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Wednesday, December 8, 2010

Of Course We Should Call It a Bailout

Looking back on the past few weeks, it's strange to see how naïve we were as a country. The fear was palpable as the spectre of the IMF loomed over us. Repeated assurances from the government that no digout would be necessary were ignored by everyone; we knew we were fucked. Fianna Fáil were in a position that may well have been unique; we've spent decades assuming that they were all crooks, but now we're not so sure. Can it be that Biffo and his minions were merely being incompetent? That rather than being the mendacious fuckers that tradition and experience would paint them, they were simply incapable of doing anything even remotely effective?

The prevailing wisdom is that Fianna Fáil's legendary cronyism lay at the root of the problem; that they bailed out the banks simply because they were so intimately connected to the country's leading bankers. I find myself demurring on this point; I honestly believe that when he made those unfortunate guarantees in September 2008, Lenihan was doing what he thought was best for the country. He wasn't, of course. He was just laying the groundwork for national penury. Fianna Fáil's crony culture is a toxic one that damages the country and is absolutely inimical to democracy, but in this case it served only as an easy target for those looking for reasons that we got into this mess. Biffo's government simply wasn't up to the task of dealing with the crisis.

But there's no point in talking about democracy to Fianna Fáil; their assertion that they still had a mandate to govern was so ridiculous that even Charles J. Haughey would've been hard pressed to say it with a straight face.

And so it is that we find ourselves with the most austere budget in the history of the state. Why?

Two reasons; first of all, Fianna Fáil were incapable of doing anything. Secondly, because we were fucked in the arse by the ECB.

It pains me to say this; I've long been a fervent advocate of European union, and I've been looking forward to a common currency ever since I first heard the idea broached all those decades ago. Why exactly a ten-year-old should get excited by monetary policy I'm not sure, but I was enchanted by the idea of the ECU (as it was then), and up until a few weeks ago I'd lost none of that enchantment.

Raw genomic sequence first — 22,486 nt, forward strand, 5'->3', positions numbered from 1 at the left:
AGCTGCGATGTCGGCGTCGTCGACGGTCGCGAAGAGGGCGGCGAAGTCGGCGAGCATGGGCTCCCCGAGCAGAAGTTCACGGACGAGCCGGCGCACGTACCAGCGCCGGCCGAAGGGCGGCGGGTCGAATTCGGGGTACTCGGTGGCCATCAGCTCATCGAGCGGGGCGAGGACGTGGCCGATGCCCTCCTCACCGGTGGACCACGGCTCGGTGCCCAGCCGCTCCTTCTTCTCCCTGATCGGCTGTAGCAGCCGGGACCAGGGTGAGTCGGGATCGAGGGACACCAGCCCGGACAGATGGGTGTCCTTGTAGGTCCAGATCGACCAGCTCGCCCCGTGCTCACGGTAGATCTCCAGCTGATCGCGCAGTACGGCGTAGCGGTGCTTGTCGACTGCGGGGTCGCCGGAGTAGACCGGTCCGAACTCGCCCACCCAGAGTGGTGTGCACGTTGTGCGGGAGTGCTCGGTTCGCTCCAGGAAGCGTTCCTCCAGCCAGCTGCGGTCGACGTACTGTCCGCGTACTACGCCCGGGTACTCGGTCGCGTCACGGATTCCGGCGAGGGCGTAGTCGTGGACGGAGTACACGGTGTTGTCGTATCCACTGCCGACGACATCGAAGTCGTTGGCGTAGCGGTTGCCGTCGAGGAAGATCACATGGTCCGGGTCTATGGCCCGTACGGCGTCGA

I'm still absolutely in favour of the EU and Ireland's continued membership in both it and the euro, but it's not as easy as it used to be.

When the trinity of initialisms that comprise the ECB, the EC and the IMF came to town, we all pretty much knew what was going to happen. The Irish Times' invocation of 1916 may have been slightly over the top, but not by much. We were giving away our sovereignty. More specifically, Biffo was giving away our sovereignty.

It now seems obvious that before negotiations began, the Irish team were given one and only one instruction: protect the corporation tax rate. And this they did. But in doing so, they gave away everything else. Biffo could announce that the lynchpin of the country's FDI programme was intact, but there's little else he could offer us. The pension reserve was eviscerated and we were lumbered with an interest rate that by any objective standard was ludicrous.

What was truly bizarre, though, that it wasn't the IMF that was the main culprit; it was the ECB. Lenihan was basically ordered by Trichet to stop the banks failing, and while Fianna Fáil and the Irish regulators do bear a lot of the blame for failing to curtail the banks' excesses, the ultimate arbiter of such behaviour is the ECB. It was just as guilty -- if not more so -- than the local fuckwits.

So why don't we just default? Quite simply, because it would cause unknowable problems -- if not death -- for the Euro. Those who suggest that we should call this imposition of debt a loan and not a bailout are missing the point. It absolutely is a bailout. We're bailing out the ECB. And we'll be paying for that largesse for generations.

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